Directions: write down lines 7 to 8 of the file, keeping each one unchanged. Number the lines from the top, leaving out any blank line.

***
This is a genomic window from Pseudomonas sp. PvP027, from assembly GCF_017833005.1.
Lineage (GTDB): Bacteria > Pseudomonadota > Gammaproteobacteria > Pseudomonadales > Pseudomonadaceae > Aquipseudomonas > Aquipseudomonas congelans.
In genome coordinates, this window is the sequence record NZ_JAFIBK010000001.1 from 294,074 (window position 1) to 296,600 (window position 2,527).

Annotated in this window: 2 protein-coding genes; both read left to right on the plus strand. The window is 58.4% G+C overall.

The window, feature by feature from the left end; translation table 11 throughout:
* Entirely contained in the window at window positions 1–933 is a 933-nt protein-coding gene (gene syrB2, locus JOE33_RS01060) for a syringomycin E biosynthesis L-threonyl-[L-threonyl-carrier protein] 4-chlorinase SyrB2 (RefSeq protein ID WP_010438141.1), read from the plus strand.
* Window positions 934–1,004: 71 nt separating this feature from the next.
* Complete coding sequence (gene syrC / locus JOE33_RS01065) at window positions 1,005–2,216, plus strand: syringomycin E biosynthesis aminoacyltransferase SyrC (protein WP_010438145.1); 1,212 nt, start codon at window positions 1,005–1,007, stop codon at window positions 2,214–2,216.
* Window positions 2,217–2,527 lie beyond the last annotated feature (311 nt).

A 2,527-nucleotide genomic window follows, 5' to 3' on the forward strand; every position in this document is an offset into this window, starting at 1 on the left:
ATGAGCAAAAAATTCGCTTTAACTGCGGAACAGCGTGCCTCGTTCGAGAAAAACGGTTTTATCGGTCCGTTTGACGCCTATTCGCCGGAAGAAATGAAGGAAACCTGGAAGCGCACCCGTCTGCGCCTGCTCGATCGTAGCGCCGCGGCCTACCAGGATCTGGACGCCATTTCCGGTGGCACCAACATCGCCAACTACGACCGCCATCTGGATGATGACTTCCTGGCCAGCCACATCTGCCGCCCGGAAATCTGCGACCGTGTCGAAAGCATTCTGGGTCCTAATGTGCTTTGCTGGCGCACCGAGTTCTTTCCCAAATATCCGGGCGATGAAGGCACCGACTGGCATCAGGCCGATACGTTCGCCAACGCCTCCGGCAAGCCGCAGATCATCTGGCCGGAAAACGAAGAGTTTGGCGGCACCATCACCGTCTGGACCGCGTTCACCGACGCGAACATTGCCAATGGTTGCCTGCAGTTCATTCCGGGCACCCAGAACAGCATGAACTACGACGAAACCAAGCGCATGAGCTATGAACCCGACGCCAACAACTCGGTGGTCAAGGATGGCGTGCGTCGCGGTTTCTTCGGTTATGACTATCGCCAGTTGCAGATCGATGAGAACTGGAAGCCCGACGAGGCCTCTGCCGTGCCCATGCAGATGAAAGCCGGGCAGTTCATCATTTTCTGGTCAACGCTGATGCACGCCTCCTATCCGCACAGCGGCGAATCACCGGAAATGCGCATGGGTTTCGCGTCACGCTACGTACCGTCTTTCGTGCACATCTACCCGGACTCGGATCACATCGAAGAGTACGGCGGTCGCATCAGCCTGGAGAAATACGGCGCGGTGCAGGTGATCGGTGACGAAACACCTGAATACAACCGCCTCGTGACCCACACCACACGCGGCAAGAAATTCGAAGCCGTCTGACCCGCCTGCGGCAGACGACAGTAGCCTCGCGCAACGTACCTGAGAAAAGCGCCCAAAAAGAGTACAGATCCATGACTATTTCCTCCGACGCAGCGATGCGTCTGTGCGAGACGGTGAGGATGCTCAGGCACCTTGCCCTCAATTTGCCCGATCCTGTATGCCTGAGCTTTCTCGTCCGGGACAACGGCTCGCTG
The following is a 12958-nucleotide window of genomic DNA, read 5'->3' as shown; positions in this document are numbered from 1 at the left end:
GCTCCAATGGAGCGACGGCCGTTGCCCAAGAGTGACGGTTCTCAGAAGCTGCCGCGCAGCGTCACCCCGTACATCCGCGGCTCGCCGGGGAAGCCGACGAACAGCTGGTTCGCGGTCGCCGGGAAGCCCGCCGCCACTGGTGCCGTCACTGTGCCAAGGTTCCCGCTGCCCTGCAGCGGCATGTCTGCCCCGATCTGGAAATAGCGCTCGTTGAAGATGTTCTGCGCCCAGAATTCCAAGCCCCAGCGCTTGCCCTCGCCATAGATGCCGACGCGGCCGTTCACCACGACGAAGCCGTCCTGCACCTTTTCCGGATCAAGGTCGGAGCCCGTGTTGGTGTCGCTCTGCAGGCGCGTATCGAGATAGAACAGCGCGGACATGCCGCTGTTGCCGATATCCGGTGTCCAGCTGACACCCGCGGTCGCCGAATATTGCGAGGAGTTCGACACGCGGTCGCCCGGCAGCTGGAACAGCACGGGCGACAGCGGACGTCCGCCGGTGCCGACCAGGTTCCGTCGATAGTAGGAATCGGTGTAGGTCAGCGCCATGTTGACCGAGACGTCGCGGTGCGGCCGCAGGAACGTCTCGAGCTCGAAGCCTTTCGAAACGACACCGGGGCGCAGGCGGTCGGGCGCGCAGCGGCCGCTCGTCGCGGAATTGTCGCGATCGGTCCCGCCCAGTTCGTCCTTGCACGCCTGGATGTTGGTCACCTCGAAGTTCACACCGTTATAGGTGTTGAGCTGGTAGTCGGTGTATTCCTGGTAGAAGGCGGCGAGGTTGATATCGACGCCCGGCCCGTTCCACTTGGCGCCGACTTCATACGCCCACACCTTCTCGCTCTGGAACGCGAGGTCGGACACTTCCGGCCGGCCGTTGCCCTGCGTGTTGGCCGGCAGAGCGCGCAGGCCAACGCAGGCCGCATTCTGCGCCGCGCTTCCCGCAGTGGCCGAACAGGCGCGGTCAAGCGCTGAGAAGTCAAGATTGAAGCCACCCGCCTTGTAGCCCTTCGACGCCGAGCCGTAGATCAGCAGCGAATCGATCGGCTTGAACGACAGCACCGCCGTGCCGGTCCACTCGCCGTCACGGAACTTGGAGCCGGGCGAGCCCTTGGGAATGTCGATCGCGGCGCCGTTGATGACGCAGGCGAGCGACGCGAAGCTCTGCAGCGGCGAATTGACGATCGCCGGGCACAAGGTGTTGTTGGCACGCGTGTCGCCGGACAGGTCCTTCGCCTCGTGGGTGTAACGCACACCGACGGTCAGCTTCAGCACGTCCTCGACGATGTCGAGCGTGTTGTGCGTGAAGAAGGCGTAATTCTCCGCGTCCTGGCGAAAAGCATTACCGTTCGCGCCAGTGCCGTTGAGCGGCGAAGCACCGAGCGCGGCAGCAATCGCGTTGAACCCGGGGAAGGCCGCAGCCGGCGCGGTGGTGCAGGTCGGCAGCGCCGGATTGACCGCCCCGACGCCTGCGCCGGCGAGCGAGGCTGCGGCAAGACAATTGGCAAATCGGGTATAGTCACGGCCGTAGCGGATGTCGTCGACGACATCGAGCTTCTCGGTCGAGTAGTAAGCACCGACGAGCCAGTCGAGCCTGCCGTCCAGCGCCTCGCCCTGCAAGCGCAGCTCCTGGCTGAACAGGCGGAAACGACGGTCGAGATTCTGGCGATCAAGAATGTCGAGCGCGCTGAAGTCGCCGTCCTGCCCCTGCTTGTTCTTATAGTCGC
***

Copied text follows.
* Window positions 934–1,004: 71 nt separating this feature from the next.
* Complete coding sequence (gene syrC / locus JOE33_RS01065) at window positions 1,005–2,216, plus strand: syringomycin E biosynthesis aminoacyltransferase SyrC (protein WP_010438145.1); 1,212 nt, start codon at window positions 1,005–1,007, stop codon at window positions 2,214–2,216.